If you want us to look at your marketing – let us know here and well book a chat.

SFEDI’s Executive Chair Ruth Lowbridge receives MBA | Institute of Enterprise and Entrepreneurs

Ruth-Lowbridge-MBE-225x300

https://ioee.uk/ruth-lowbridge-mbe/

Ruth Lowbridge has been made an MBE for her Services to Entrepreneurs and UK business by the Queen at today’s Buckingham Palace ceremony.

Born in 1953 and brought up at Hartlepool Headland, the pursuit of entrepreneurial success has been a defining feature of Ruth’s entire life. Her mother, Mary Pattie, was a determined business woman who ran a successful boarding house for ten years and then went on to establish and run a baby linen and wool shop for many years. Having replicated her mother’s self-reliance and commitment to entrepreneurial innovation throughout her working life, Ruth took to the helm of SFEDI, the Sector Skills Organisation for enterprise and business support, just over ten years ago.
She said:

“I feel very honoured to receive this award in recognition of my work, which I couldn’t possibly have done or continue to do without the support of my wonderful family and the whole of the SFEDI team. Inspired by my mother, I have always strived to encourage new and existing small and micro business owners to make the most of themselves by developing their enterprising skills.”

Ruth’s early career saw her working with some of the UK’s most disenfranchised communities to promote and facilitate skills training amongst young people. She also worked with pre-release prisoners to improve their potential for successful re-entry into society through training and employment.

Over the years, Ruth has run a number of successful ventures including a bistro, a conference centre, a software company and a training consultancy. Today, she brings that vast wealth of experience and insight to her driving passion – helping others to fulfil their entrepreneurial potential.

As someone from a relatively modest Hartlepool background, the SFEDI Group Executive Chair described herself as ‘humbled’ by the Honour, which came as a complete surprise to her:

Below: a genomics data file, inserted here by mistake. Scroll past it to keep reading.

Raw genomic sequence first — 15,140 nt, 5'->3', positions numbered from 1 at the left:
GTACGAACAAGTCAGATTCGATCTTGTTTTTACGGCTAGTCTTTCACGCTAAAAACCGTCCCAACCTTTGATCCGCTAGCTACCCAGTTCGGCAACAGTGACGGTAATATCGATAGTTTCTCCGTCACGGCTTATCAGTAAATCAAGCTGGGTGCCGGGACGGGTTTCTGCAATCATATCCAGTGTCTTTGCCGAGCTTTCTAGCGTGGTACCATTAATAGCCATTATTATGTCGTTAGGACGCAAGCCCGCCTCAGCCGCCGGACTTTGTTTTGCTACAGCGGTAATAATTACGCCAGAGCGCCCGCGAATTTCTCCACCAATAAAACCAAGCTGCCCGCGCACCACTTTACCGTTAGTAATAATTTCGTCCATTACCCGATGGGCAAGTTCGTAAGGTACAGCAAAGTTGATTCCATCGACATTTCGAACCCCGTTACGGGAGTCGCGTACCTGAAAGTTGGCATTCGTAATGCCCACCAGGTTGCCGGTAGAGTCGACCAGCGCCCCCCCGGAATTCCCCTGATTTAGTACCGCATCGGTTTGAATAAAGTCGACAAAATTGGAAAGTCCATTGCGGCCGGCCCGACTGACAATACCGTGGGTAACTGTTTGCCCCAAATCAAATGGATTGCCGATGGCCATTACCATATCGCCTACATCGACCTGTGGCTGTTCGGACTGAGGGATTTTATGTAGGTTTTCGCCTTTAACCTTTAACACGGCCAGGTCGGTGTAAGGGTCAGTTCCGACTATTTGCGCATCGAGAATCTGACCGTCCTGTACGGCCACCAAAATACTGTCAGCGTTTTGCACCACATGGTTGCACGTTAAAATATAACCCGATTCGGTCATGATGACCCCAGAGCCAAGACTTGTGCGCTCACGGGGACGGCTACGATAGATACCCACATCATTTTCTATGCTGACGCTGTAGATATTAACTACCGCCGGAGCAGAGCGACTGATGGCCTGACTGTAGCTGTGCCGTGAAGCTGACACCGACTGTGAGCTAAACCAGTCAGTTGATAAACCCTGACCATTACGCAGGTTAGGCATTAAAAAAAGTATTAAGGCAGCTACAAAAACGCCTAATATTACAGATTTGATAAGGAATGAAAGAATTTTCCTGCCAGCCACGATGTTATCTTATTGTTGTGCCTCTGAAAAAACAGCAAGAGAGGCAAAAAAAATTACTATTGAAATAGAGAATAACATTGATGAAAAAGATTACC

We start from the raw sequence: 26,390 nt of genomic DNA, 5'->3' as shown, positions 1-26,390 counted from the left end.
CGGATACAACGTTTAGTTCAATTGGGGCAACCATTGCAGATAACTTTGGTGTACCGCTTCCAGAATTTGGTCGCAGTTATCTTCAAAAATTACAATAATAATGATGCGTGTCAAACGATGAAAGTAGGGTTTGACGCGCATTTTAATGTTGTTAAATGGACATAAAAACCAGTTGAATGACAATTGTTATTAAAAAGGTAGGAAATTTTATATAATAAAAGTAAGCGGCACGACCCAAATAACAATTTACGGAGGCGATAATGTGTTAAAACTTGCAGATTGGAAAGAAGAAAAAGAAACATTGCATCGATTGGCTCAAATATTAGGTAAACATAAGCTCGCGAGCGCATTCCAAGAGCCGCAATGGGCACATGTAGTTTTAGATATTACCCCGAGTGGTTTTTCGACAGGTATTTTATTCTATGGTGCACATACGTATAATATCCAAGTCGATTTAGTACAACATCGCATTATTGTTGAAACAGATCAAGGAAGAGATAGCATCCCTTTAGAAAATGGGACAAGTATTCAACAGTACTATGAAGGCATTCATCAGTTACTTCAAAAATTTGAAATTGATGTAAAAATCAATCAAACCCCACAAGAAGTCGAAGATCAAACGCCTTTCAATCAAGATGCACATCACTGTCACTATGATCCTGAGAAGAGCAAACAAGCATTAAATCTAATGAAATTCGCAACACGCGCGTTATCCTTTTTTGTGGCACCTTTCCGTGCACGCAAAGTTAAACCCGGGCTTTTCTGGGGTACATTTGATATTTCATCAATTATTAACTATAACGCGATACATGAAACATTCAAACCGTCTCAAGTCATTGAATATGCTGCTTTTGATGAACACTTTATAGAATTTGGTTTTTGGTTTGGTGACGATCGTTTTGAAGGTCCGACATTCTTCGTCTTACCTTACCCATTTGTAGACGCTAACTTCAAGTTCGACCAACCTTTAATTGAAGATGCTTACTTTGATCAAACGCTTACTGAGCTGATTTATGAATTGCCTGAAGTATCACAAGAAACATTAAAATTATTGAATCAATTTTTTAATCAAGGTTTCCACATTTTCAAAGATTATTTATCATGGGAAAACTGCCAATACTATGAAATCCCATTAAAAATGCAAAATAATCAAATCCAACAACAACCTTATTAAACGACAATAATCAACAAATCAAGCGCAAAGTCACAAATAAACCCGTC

“I’m extremely proud and humbled to be recognised in this way. When I received the offer letter, I actually thought that they must have mistaken me for someone much more important! However, it does prove that with the right support and determination anything is possible – who could have guessed that the girl with the school report that always said ‘could do better’ actually would!”

Ruth has been instrumental in redefining the enterprise skills landscape on a regional, national and international level. Because of her, the way that enterprise skills training is delivered, accredited and promoted has undergone dramatic and positive change.

Additionally, throughout her varied career, Ruth has always been a firm advocate of the value of enterprise mentoring. Having benefited from the input of good mentoring early in her own working life, Ruth has gone on to both become a lifelong enterprise mentor herself and to implement the IOEE’s fantastic Meet a Mentor initiative.

For five years, Meet a Mentor has been connecting experienced enterprise mentors with enthusiastic new entrepreneurs in order that valuable knowledge and experience may be passed on to the small and micro businesses that form the UK’s economic backbone. Ruth anticipates that this sterling work will only continue to enrich our ambitious enterprise communities. She said:

“I am looking forward to sharing the work of our SFEDI and IOEE family team with many more business owners, helping them to start-up, survive, thrive and feel good about themselves and their futures in the process.”

The SFEDI and IOEE team would like to congratulate Ruth Lowbridge on this much deserved achievement and recognition of her dedication and support to entrepreneurs and UK business.